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A Functional Approach to Configural Frequency Analysis

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Standard Configural Frequency Analysis (CFA) is a one-step procedure that determines which cells of a cross-classification contradict a base model. Selecting these cells out does not guarantee that the base model fits. Therefore, the role played by these cells for the base model is unclear, and interpretation of types and antitypes can be problematic. In this paper, functional CFA is proposed. This model of CFA pursues two goals simultaneously. First, cells are selected out that constitute types and antitypes. Second, the base model is fit to the data. This is done using an iterative procedure that blanks out individual cells one at a time, until the base model fits or until there are no more cells that can be blanked out. In comparison to standard CFA, functional CFA is shown to be more parsimonious, that is, fewer types and antitypes need to be selected out. In comparison to Kieser and Victor's CFA which focuses exclusively on optimizing the fit of the base model, functional CFA needs, in most cases, more iteration steps, but the overall goodness-of-fit for the base model is better. The methods are illustrated and compared using data examples from the literature. (author's abstract) ; Series: Research Report Series / Department of Statistics and Mathematics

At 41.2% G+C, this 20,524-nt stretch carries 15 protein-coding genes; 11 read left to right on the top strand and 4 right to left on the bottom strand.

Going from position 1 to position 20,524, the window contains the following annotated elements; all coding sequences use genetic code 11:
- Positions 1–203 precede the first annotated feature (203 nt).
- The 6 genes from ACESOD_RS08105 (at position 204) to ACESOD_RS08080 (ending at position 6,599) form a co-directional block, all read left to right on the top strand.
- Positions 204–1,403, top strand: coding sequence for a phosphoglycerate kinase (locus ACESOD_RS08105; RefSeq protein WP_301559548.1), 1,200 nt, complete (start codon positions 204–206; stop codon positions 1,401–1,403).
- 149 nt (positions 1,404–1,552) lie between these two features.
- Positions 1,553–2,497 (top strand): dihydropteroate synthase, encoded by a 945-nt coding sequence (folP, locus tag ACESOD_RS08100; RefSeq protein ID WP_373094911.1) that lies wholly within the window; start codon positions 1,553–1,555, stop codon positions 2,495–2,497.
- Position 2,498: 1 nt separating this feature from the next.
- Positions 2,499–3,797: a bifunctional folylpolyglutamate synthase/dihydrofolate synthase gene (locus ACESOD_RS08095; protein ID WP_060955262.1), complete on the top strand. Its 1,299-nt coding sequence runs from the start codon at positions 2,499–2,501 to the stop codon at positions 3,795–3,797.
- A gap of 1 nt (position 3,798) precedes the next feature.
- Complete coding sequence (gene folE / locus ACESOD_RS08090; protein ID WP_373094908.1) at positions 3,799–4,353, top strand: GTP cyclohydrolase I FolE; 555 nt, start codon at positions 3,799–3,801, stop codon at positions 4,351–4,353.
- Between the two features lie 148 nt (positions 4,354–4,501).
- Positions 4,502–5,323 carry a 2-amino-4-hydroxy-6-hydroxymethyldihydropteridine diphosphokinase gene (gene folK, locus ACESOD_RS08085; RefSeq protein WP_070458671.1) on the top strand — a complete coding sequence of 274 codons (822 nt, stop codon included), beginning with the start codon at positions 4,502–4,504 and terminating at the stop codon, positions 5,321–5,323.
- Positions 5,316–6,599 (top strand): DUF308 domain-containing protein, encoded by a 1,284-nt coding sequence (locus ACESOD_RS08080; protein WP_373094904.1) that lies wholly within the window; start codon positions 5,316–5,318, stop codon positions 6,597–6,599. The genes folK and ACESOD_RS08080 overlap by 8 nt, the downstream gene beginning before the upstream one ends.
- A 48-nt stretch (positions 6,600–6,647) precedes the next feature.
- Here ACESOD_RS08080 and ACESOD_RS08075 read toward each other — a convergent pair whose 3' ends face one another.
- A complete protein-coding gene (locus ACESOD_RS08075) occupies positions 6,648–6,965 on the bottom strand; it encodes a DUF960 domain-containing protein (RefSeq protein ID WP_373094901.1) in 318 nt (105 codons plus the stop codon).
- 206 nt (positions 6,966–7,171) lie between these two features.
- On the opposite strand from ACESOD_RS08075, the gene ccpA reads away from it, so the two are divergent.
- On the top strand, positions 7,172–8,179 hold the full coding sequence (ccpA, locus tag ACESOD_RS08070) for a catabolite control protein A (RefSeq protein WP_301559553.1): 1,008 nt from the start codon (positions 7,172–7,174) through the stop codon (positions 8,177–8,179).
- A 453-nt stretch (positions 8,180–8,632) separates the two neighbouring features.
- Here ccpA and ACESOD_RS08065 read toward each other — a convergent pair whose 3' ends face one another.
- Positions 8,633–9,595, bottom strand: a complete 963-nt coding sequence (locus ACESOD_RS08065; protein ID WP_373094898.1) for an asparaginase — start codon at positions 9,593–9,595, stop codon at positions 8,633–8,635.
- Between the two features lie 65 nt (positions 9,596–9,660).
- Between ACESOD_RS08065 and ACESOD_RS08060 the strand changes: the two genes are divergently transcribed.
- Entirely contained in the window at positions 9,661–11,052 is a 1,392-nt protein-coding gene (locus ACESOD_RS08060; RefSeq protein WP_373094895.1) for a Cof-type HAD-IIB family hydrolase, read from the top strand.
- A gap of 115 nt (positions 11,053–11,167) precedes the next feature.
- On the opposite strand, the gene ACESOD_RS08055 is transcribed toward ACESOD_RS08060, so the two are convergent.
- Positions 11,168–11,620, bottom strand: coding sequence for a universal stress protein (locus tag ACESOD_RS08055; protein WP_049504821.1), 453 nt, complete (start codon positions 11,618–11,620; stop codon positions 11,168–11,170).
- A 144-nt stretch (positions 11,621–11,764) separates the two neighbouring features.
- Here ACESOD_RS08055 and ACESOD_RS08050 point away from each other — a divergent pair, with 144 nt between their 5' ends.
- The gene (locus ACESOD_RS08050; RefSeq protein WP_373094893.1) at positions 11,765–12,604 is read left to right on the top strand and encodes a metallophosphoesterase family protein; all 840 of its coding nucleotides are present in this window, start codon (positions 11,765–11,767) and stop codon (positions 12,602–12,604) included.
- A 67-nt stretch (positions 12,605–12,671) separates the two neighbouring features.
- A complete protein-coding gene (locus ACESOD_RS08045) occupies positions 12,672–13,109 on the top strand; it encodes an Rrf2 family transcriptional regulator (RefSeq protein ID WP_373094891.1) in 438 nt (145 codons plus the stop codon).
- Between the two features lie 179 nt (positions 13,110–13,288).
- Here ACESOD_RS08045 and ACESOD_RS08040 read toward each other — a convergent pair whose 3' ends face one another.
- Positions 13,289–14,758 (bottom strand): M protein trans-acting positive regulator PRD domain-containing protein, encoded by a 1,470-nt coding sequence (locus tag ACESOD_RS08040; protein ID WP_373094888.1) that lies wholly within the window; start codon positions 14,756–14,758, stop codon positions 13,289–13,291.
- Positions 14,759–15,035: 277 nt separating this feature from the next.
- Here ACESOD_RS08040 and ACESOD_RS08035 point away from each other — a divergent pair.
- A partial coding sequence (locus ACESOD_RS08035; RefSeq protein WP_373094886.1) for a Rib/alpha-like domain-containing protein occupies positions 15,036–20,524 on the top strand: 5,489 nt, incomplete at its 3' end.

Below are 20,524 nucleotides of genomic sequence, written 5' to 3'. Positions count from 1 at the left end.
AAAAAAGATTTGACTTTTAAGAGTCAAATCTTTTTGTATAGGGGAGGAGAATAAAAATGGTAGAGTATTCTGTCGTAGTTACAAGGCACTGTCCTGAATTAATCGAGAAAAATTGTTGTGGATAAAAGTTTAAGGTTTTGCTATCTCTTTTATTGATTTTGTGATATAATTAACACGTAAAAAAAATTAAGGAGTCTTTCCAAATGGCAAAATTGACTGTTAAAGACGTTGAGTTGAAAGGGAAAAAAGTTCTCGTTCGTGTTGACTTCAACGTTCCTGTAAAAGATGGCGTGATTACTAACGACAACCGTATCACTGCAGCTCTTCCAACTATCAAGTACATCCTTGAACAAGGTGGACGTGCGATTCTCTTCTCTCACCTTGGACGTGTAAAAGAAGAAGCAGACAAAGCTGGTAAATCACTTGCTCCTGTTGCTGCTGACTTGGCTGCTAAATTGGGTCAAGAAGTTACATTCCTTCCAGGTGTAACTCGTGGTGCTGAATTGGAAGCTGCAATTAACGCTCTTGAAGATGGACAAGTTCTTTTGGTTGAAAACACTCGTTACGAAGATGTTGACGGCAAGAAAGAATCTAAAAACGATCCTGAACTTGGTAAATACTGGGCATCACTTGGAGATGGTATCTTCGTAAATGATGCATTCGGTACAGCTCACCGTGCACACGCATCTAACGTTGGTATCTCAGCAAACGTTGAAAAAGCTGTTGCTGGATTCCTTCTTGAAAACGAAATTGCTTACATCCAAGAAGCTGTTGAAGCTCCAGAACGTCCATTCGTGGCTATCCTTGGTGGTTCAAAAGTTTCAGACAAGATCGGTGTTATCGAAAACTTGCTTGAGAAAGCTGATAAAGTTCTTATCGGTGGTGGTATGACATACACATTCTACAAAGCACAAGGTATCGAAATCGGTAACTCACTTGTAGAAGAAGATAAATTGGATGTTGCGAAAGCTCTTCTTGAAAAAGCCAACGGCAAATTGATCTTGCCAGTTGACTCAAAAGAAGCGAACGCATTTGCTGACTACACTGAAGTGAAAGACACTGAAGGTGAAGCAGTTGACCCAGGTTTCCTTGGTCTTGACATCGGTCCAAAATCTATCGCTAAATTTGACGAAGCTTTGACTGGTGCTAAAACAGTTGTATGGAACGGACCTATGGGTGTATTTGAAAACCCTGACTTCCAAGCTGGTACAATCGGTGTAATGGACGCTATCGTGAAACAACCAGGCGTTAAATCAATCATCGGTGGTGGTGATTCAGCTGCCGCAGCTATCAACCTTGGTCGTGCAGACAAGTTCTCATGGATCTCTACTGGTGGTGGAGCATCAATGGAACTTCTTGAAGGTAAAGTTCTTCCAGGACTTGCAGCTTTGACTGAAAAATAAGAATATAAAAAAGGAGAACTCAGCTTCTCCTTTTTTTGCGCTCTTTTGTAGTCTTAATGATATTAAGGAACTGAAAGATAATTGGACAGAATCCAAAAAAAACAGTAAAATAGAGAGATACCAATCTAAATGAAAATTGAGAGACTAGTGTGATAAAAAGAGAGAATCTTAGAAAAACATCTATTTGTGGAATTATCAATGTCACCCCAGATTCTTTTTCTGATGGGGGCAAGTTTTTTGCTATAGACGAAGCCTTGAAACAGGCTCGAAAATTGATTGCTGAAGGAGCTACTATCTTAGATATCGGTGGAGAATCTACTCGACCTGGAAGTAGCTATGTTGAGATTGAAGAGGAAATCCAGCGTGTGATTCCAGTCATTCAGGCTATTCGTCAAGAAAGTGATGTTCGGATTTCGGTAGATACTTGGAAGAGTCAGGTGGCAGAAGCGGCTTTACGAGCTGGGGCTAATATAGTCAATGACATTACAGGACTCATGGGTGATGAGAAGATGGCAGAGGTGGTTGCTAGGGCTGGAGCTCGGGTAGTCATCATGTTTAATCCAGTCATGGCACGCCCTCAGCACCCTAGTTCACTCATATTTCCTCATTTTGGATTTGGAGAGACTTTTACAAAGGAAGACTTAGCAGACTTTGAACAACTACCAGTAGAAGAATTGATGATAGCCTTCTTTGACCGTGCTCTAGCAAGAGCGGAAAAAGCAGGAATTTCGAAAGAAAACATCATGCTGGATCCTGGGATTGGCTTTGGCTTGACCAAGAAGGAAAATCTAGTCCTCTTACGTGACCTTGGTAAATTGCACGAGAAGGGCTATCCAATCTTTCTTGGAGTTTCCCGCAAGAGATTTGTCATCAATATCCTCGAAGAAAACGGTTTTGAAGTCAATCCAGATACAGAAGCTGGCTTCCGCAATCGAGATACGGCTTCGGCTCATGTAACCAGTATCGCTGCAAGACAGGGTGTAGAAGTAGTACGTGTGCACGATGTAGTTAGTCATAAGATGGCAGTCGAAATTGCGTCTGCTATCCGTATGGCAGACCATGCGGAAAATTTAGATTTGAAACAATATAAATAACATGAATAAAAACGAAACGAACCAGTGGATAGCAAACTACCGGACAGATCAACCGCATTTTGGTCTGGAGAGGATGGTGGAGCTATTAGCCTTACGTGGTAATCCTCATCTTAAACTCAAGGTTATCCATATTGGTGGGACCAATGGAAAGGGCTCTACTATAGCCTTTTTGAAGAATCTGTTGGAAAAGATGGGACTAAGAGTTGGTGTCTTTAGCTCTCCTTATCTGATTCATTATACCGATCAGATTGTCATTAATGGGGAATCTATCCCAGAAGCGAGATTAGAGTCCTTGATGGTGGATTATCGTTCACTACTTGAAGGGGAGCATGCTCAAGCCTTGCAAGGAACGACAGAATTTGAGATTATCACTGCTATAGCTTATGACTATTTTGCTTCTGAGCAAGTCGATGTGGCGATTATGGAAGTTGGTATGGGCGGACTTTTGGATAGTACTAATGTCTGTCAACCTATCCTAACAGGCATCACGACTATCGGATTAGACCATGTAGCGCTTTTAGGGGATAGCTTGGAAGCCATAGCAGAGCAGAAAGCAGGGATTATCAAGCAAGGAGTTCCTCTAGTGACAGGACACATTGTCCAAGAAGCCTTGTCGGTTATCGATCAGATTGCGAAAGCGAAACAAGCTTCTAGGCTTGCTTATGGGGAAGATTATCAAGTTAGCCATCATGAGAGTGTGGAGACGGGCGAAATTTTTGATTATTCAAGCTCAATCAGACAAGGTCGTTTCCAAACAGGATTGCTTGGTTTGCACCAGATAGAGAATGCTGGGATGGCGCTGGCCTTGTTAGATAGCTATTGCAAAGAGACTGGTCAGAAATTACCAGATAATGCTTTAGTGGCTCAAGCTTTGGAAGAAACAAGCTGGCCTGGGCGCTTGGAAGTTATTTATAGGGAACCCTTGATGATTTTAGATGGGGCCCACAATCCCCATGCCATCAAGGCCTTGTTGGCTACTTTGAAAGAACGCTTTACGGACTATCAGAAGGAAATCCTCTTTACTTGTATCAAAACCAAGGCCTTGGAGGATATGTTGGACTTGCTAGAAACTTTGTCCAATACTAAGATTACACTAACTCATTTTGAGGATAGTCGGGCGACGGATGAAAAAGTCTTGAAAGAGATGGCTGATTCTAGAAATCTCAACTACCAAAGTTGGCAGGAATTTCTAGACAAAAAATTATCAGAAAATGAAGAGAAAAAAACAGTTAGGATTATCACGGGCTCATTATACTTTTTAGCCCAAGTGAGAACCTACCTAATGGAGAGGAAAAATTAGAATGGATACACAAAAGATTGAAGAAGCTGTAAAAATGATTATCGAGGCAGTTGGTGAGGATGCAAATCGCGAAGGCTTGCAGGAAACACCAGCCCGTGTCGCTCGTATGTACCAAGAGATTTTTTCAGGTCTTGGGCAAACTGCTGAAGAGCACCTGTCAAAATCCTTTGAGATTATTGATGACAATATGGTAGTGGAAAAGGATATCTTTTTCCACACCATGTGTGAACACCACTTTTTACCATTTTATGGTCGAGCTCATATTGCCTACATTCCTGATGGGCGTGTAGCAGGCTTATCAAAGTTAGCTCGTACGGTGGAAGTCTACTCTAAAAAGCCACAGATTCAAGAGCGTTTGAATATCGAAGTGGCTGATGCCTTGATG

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Alexander von Eye, Patrick Mair

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